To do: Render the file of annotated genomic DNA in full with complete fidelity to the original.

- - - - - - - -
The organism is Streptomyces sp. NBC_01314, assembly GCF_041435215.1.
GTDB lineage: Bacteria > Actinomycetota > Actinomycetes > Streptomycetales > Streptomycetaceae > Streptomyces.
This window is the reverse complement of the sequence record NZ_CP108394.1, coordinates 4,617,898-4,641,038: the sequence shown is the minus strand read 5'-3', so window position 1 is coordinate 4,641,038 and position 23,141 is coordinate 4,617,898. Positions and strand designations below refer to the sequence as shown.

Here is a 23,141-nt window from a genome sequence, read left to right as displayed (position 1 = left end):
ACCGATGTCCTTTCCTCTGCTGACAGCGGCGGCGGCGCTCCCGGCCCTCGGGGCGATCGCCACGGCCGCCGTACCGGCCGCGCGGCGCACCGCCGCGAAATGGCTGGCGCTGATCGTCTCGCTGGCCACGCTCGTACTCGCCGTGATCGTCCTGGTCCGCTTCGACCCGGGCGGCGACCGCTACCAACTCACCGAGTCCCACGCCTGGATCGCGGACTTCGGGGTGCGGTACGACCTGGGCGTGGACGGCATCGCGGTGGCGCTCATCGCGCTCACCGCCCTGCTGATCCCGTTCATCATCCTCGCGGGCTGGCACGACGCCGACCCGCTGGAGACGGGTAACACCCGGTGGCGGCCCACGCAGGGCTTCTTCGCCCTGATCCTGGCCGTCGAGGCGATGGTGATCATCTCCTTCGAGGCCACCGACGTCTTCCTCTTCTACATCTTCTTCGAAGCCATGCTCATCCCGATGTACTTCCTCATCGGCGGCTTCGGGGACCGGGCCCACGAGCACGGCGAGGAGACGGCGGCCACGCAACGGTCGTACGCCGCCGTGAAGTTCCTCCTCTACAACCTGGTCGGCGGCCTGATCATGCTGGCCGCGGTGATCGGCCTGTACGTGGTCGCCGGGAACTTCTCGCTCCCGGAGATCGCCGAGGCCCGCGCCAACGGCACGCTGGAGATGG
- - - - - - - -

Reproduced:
The organism is Streptomyces sp. NBC_01314, assembly GCF_041435215.1.
GTDB lineage: Bacteria > Actinomycetota > Actinomycetes > Streptomycetales > Streptomycetaceae > Streptomyces.
This window is the reverse complement of the sequence record NZ_CP108394.1, coordinates 4,617,898-4,641,038: the sequence shown is the minus strand read 5'-3', so window position 1 is coordinate 4,641,038 and position 23,141 is coordinate 4,617,898. Positions and strand designations below refer to the sequence as shown.

Here is a 23,141-nt window from a genome sequence, read left to right as displayed (position 1 = left end):
ACCGATGTCCTTTCCTCTGCTGACAGCGGCGGCGGCGCTCCCGGCCCTCGGGGCGATCGCCACGGCCGCCGTACCGGCCGCGCGGCGCACCGCCGCGAAATGGCTGGCGCTGATCGTCTCGCTGGCCACGCTCGTACTCGCCGTGATCGTCCTGGTCCGCTTCGACCCGGGCGGCGACCGCTACCAACTCACCGAGTCCCACGCCTGGATCGCGGACTTCGGGGTGCGGTACGACCTGGGCGTGGACGGCATCGCGGTGGCGCTCATCGCGCTCACCGCCCTGCTGATCCCGTTCATCATCCTCGCGGGCTGGCACGACGCCGACCCGCTGGAGACGGGTAACACCCGGTGGCGGCCCACGCAGGGCTTCTTCGCCCTGATCCTGGCCGTCGAGGCGATGGTGATCATCTCCTTCGAGGCCACCGACGTCTTCCTCTTCTACATCTTCTTCGAAGCCATGCTCATCCCGATGTACTTCCTCATCGGCGGCTTCGGGGACCGGGCCCACGAGCACGGCGAGGAGACGGCGGCCACGCAACGGTCGTACGCCGCCGTGAAGTTCCTCCTCTACAACCTGGTCGGCGGCCTGATCATGCTGGCCGCGGTGATCGGCCTGTACGTGGTCGCCGGGAACTTCTCGCTCCCGGAGATCGCCGAGGCCCGCGCCAACGGCACGCTGGAGATGG